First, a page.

114 High Street
This Archive starts in 1726 with the property being owned by John Mansell of Evesham, a baker selling it to Henry Welsh (otherwise Welch) of Tewkesbury, a maltster for £200.
In May 1737 Henry Welsh mortgaged for £200 - A parcel of meadow [5 acres] in Mythe which he had purchased from William Chapman esq.; Elizabeth Moore spinster and Richard Dowdeswell esq. to Alexander Milburne of Tewkesbury gent [this later was described as having been converted into a Brickworks] but by 1741, Alexander Milburne deceased - the mortgage was transferred to Lawrence Cox of Bredon.
By 1746 Lawrence Cox had died leaving his son Lawrence Cox junior his executor and the mortgage was transferred to Sarah Ashmead and as security Henry Welsh also granted to Sarah Ashmead:- “All that Messuage and garden in High Street” for 400 years.
In the Will of Henry Welsh (Welch) proved in 1749, he devised all his property etc to his wife Sarah. Sarah also made a Will in 1758 (proved in January 1760) in which she left 3 messuages in an alley adjoining a house known by the sign of “The Ship and Castle” in High Street – one each to her son Henry Welsh; and daughters Sarah Hurst and Martha Welsh. The occupants of the Messuages were:- Henry Wareing; Thomas Blizard and Joseph Nicholls
The remainder of her property [of which the property in this archive formed part] she devised to her son Samuel She also bequeathed £100 each to her younger children to be paid by her son and executor Samuel Welsh
In July 1760 Samuel paid Henry his £100 also in July 1760, in place of the £100 to each of his sisters, they accepted a 2000 year lease on a Messuage called “The Sun Garden” in High Street in occupation of John Saunders victualler – this being one of the Messuages devised to him in the Will of Sarah Welsh
To settle his mother's affairs Samuel needs to borrow money so approached Sarah Ashmead, to whom he still owed money borrowed by his father, for a further £200 which Sarah Ashmead agreed to - if the freehold and inheritance could be vested in her Trustee Edward Ransford and so the Indenture was drawn up on 14th / 15th July 1760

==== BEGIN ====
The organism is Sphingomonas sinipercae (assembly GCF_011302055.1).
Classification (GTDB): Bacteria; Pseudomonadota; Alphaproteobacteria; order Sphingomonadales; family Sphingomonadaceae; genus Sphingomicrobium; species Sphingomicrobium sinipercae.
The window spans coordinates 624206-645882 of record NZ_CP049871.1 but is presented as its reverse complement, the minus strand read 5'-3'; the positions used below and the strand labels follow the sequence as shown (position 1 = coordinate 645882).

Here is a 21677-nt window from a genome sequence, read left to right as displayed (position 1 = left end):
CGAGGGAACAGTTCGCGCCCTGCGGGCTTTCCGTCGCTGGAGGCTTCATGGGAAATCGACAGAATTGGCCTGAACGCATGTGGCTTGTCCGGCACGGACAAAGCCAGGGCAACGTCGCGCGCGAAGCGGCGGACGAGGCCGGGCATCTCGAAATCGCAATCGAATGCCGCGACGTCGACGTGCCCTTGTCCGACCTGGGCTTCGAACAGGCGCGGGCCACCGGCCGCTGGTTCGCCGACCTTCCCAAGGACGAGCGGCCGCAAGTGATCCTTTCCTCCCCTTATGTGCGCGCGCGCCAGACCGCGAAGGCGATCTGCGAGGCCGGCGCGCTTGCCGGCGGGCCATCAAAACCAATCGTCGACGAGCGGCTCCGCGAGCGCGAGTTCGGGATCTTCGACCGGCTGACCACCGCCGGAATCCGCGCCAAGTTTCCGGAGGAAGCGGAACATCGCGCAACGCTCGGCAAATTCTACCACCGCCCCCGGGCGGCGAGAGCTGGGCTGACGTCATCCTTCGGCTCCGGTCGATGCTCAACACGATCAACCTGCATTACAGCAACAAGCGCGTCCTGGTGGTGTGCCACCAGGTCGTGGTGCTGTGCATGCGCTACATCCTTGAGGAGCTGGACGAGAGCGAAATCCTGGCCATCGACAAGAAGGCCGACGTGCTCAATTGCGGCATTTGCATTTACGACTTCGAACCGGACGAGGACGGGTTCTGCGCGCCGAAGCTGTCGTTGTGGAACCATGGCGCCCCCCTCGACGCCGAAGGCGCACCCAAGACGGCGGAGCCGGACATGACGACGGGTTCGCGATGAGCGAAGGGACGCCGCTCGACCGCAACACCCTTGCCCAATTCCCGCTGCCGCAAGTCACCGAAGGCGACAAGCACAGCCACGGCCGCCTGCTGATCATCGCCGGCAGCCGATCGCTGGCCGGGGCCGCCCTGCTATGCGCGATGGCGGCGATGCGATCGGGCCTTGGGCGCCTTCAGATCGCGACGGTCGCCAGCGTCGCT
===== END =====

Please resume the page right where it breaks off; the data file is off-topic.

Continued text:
In December 1760 Samuel Welsh finds a buyer for the premises in Nutt Kedwards of Tewkesbury, butcher and Joseph Fryzer, bricklayer also purchases part of the property – [possibly Joseph has the Brickworks in the Mythe as only the Messuage in High Street is mentioned from this point] so Sarah Ashmead agrees with Samuel Welsh to convey the Messuage to Nutt Kedwards and her Trustee Edward Ransford assigns the remainder of years to Nutt Kedwards Trustee, Thomas Waldron.
[These documents, currently in Tewkesbury Museum, will be handed to the Gloucester Archive]
To buy this in December 1760 Nutt Kedwards borrows £195 from Mary Attwood and also signs a bond granting the property to her for 500 years with a proviso of redemption of repayment of the money.
Mary Attwood married the Rev. Henry Jones and In 1782 – George Vernon and Charles Embury, distillers, were renting the Malthouse and because Mary Jones [nee Attwood] had died leaving Sarah Lye her executor a new agreement had to be made with them as tenants to Sarah Lye.
In January 1783 James Kedwards [son of Nutt Kedwards deceased] sells to Thomas Pensam of Forthampton gent for £390 who pays off Mortgage debt to Sarah Lye and she assigns the term of years to Pensam's Trustee, Hopewell Hayward
In December 1805 Thomas Pensam sells The Messuage, Malthouse, Stable and Garden to Henry Welling of Tewkesbury gent - [which is next door to his own house]
In 1811 – Henry Welling mortgages the property to William Read for £1000 and Henry enters into a Bond promising to insure it against fire for £1050 but by
1814 – William Read is concerned that the Messuage was insufficient security and asks Henry Welling to repay him £150
By 1815 – Henry Welling cannot pay and Henry Fowke esq and William Moore wine merchant act as Trustees for the creditors of Henry Welling and try to auction the house but the bidding did not cover the debt.
William Read himself buys the property for £893-8s-6d of which £873-8s-6d was due to him on mortgage and the term of 1000 years was assigned to his Trustee John Merrell of Walton Cardiff husbandman
John Merrell died in 1820 appointing brother Samuel; son Joseph and wife Mary as
Mary died in 1824; Samuel died and was buried at Pershore
Joseph died 1834 leaving wife Anne as sole executrix who proved Will in 1838
In 1838 Thomas Lilley of Upton on Severn contracts with William Browett the elder to sell to him for £515 and William Browett requests the residue of the term of years to be assigned from Ann Merrell to his Trustee Samuel Fryzer
From other sources -
William Read made a Will 3rd May 1827 making William Merrell and Thomas Lilley
executors – this Will was proved at London on 17th June 1828 by the executors.